April 6, 2021 Joseph S. Bermudez Jr., Victor Cha and Jennifer Jun—
A Maxar Technologies satellite image collected at 11:09 AM KST on April 6 shows that North Korea is moving its submersible missile test barge located at the Sinpo South Shipyard. As no missile canister is visible onboard the submersible missile test barge, this movement does not indicate an imminent SLBM test.
March 30, 2021 Joseph S. Bermudez Jr. and Victor Cha—
At the Yongyon Radiochemistry Laboratory, steam (or smoke) rising from any of the stacks within the radiochemistry laboratory itself is not often observed in commercial satellite imagery. However, the March 30 image shows a plume of steam or smoke emanating from a small support building in the center of the facility. This, while not an indicator of a reprocessing campaign itself, indicates that the building is occupied and being heated.
March 26, 2021 Joseph S. Bermudez Jr., Victor Cha and Dana Kim—
Commercial satellite imagery collected during the past eight months indicates that despite the absence of any nuclear testing by North Korea since 2017, the Pyongsan Uranium Concentrate Plant remains operational, is producing uranium concentrate (U3O8, “yellowcake”), and continues to be updated. Yellowcake can be enriched to become highly enriched uranium (HEU), which can be used to produce nuclear weapons.
March 19, 2021 Joseph S. Bermudez Jr. and Victor Cha—
Minor activity is observed near the static test stand and the nearby Sinpo Shipyard’s graving dock in satellite imagery acquired on acquired on March 11, 2021. There are no indications of preparations of a forthcoming “pop-up” test of a submarine launched ballistic missiles (SLBM); however, the North could launch the new SSB or conduct additional SLBM tests at any time of its choosing.
March 17, 2021 Joseph S. Bermudez Jr., Victor Cha, Marie DuMond, Jonathan E. Hillman and Maesea McCalpin—
Although significant political barriers remain to reconnecting the Korean peninsula, there is merit in substantive study of the types of energy infrastructure connections that would best promote regional growth and stability. The cases examined in this report underscore North Korea’s dire need for energy infrastructure investment and the importance of it meeting the G20 quality infrastructure investment principles.
February 18, 2021 Joseph S. Bermudez Jr., Victor Cha and Jennifer Jun—
Commercial satellite imagery acquired on January 5, 2021 and February 7, 2021 indicate that the Yusang-ni missile base is operational and that minor development (i.e., construction, etc.) has continued since our last report from May 9, 2019... Commercial satellite imagery acquired on January 5, 2021 and February 7, 2021 indicate that the…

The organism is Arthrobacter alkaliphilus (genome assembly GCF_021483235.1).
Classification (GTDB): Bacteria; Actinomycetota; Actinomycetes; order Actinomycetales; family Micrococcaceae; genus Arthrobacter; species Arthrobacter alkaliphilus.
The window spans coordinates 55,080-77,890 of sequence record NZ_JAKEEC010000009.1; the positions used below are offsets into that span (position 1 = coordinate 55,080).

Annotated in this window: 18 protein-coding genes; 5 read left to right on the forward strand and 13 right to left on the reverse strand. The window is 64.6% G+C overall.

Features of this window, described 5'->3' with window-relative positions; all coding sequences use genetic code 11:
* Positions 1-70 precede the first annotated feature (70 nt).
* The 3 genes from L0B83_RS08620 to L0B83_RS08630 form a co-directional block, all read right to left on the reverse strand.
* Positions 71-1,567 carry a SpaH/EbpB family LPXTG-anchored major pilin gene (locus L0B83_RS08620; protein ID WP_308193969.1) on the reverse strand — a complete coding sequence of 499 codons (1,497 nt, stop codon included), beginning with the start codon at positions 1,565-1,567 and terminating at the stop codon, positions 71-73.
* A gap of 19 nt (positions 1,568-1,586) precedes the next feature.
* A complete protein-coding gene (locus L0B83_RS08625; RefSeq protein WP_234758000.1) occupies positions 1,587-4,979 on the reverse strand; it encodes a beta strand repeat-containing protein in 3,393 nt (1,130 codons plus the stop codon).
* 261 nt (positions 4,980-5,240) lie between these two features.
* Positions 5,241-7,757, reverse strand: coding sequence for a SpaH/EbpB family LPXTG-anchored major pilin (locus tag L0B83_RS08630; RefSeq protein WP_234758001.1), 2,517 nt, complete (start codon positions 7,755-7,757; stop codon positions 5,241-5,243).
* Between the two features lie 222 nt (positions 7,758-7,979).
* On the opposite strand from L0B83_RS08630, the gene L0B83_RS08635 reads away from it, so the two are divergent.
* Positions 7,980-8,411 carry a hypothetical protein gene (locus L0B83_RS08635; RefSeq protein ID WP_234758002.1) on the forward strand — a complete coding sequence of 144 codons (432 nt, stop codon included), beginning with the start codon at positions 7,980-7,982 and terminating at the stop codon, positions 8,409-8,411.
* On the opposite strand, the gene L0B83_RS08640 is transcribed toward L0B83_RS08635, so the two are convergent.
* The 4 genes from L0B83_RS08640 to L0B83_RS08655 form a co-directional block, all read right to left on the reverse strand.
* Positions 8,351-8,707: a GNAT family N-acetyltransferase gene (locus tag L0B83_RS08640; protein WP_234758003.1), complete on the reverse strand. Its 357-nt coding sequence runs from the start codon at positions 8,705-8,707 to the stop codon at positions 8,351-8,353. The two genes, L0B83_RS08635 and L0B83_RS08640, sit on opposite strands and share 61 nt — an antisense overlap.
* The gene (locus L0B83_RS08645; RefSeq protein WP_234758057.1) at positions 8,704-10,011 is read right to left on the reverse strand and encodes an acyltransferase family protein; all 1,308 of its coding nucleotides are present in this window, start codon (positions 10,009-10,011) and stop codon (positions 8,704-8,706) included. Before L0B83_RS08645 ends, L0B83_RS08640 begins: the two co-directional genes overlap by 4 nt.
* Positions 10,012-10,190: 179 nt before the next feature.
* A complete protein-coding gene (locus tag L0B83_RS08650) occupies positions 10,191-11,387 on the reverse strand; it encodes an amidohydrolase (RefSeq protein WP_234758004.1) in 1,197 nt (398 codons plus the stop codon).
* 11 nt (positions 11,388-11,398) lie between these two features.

February 10, 2021 Joseph S. Bermudez Jr. and Victor Cha—
There are no visible indications of preparations for the launch of the much anticipated “newly built submarine”—North Korea’s first true ballistic missile submarine (SSB). No significant activity is observed in satellite imagery of the Sinpo South Shipyard collected during the past several months. Typical of this is an image acquired on February 3, 2021.
January 25, 2021 Joseph S. Bermudez Jr. and Victor Cha—
The Kyongje-dong facility was likely built to serve as a wartime forward operating base for MD-500s helicopters to support special force operations against South Korea during the early stages of a renewed conflict. Like a number of air facilities in North Korea, the Kyongje-dong facility appears to be in wartime reserve or caretaker status and is not associated with North Korea's ballistic missile operating bases.
December 24, 2020 Joseph S. Bermudez Jr., Victor Cha and Dana Kim—
Located approximately 52 kilometers north of the DMZ and 125 kilometers north of Seoul, the Kal-gol missile operating base is one of the most developed of North Korea’s approximately 15-20 undeclared ballistic missile facilities. This base likely houses a reinforced brigade-sized unit equipped with 500-kilometer-range Hwasong-6 (Scud C) short-range ballistic missiles (SRBM) or Hwasong-9 (Scud-ER) medium-range ballistic missiles (MRBM).
October 29, 2020 Joseph S. Bermudez Jr. and Victor Cha—
Latest observations of the Sinpo South Shipyard show a return to its status quo of low-level activity. Notable vessels and objects have returned to, or remain at, their usual positions. A satellite image of the Sinpo South Shipyard acquired on October 27, 2020 shows a return to what has become typical activity within the facility’s secure boat basin.